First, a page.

Oil demand in Asia is strong and Saudi Arabia is ready to supply any more crude needed, its oil minister said on Tuesday during a visit to China, as the world’s top crude exporter aims to maintain its market share.
Saudi Arabia’s Oil Minister Ali al-Naimi had told officials in Beijing the kingdom was ready to supply China with additional oil if required, state news agency SPA reported on Monday.
On Tuesday, he reiterated that message and said while a roughly 50 percent drop in global oil prices since June last year had helped growing economies in Asia “sudden rises or falls in the cost of oil are not welcome”.
“Asian demand for oil remains strong and we are ready to supply whatever is required. As the Asian population grows, and as the middle class expands, so the demand for energy will increase,” Naimi said in a speech in Beijing.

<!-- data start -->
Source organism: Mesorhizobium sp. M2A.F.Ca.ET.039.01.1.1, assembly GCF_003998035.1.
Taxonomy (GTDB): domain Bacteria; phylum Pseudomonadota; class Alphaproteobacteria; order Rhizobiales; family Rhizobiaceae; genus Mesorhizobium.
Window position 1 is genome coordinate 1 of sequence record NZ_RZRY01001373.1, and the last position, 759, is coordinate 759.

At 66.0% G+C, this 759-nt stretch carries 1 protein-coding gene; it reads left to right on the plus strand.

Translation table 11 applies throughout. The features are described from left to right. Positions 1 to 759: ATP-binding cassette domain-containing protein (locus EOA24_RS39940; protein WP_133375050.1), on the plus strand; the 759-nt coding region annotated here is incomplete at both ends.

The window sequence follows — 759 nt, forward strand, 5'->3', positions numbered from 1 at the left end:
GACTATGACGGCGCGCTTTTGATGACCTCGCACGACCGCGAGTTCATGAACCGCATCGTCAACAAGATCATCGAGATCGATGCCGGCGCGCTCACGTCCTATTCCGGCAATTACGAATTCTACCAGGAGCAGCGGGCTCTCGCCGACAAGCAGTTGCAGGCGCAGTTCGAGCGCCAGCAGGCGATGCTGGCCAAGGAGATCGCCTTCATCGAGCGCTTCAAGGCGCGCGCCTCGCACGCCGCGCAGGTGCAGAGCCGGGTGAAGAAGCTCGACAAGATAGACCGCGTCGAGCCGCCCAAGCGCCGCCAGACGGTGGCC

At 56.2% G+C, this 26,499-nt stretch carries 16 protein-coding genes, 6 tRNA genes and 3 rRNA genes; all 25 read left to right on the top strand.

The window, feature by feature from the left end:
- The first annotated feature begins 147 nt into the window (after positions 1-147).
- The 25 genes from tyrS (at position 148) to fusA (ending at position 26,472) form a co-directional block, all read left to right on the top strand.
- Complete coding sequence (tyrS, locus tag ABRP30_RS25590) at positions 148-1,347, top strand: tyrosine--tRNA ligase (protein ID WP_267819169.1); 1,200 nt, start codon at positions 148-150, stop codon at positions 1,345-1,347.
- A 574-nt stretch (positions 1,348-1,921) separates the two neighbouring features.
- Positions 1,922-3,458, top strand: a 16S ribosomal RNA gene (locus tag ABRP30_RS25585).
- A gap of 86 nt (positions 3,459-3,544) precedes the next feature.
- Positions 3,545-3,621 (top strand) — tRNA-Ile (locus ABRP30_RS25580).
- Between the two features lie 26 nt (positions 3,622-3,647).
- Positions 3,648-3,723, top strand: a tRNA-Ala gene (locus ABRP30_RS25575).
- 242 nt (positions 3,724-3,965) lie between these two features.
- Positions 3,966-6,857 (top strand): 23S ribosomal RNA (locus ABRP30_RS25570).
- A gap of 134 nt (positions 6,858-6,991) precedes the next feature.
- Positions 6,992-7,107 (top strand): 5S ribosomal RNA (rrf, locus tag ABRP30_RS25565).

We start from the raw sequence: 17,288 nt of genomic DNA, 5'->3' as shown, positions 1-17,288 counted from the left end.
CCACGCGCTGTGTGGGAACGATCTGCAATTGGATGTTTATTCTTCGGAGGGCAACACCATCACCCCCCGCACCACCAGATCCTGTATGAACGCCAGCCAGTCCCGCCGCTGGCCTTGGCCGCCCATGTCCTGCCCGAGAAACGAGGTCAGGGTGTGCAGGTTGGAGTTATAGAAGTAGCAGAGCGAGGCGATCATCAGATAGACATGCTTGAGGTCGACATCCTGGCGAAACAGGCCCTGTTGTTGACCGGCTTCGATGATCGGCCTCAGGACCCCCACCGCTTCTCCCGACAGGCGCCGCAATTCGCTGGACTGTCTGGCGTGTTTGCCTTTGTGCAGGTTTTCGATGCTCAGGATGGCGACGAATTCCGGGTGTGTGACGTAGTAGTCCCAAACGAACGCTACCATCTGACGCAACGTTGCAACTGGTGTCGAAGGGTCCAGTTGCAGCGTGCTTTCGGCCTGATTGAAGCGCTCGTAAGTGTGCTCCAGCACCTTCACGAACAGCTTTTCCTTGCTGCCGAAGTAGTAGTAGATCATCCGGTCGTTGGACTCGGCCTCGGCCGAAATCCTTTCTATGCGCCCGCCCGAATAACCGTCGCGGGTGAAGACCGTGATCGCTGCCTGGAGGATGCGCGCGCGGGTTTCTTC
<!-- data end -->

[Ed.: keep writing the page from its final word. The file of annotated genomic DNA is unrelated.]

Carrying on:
“Oil will retain its pre-eminent position and Saudi Arabia will remain the number one supplier. We should not lose sight of these facts and the importance of our ongoing relationship,” he said.
Naimi was the driving force behind the Organization of Petroleum Exporting Countries’ (OPEC) decision in November to keep output unchanged, refusing calls to cut production so as not to lose market share to rival producers.
The veteran minister has said Saudi Arabian output would probably remain about 10 million barrels of oil a day, a sign the kingdom has slowly started to claw back its market share.
Naimi’s visit to China follows an earlier trip to South Korea, suggesting that Riyadh was not waiting for a bigger market share to come its way, but was proactively managing the situation.